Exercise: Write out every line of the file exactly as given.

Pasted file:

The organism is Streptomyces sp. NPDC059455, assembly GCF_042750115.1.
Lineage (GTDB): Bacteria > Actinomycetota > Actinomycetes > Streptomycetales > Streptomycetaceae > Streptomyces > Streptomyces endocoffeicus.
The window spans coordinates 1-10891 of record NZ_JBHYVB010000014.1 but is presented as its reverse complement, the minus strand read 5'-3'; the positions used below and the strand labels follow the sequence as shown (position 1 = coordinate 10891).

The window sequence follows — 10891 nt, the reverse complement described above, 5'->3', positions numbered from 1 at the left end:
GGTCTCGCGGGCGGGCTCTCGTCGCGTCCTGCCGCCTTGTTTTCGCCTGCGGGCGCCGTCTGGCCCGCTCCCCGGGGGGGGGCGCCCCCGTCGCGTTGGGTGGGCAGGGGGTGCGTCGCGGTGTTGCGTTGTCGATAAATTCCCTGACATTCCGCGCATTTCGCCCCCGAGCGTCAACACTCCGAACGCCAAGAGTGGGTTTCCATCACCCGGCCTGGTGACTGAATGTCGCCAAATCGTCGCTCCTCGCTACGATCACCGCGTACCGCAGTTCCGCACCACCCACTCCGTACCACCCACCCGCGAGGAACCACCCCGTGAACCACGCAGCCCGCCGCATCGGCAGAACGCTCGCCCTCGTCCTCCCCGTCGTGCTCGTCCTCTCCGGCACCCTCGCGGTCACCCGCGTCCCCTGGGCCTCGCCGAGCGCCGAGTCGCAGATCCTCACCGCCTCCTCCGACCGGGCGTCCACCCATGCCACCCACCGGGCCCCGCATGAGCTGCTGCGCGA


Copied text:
The organism is Streptomyces sp. NPDC059455, assembly GCF_042750115.1.
Lineage (GTDB): Bacteria > Actinomycetota > Actinomycetes > Streptomycetales > Streptomycetaceae > Streptomyces > Streptomyces endocoffeicus.
The window spans coordinates 1-10891 of record NZ_JBHYVB010000014.1 but is presented as its reverse complement, the minus strand read 5'-3'; the positions used below and the strand labels follow the sequence as shown (position 1 = coordinate 10891).

The window sequence follows — 10891 nt, the reverse complement described above, 5'->3', positions numbered from 1 at the left end:
GGTCTCGCGGGCGGGCTCTCGTCGCGTCCTGCCGCCTTGTTTTCGCCTGCGGGCGCCGTCTGGCCCGCTCCCCGGGGGGGGGCGCCCCCGTCGCGTTGGGTGGGCAGGGGGTGCGTCGCGGTGTTGCGTTGTCGATAAATTCCCTGACATTCCGCGCATTTCGCCCCCGAGCGTCAACACTCCGAACGCCAAGAGTGGGTTTCCATCACCCGGCCTGGTGACTGAATGTCGCCAAATCGTCGCTCCTCGCTACGATCACCGCGTACCGCAGTTCCGCACCACCCACTCCGTACCACCCACCCGCGAGGAACCACCCCGTGAACCACGCAGCCCGCCGCATCGGCAGAACGCTCGCCCTCGTCCTCCCCGTCGTGCTCGTCCTCTCCGGCACCCTCGCGGTCACCCGCGTCCCCTGGGCCTCGCCGAGCGCCGAGTCGCAGATCCTCACCGCCTCCTCCGACCGGGCGTCCACCCATGCCACCCACCGGGCCCCGCATGAGCTGCTGCGCGA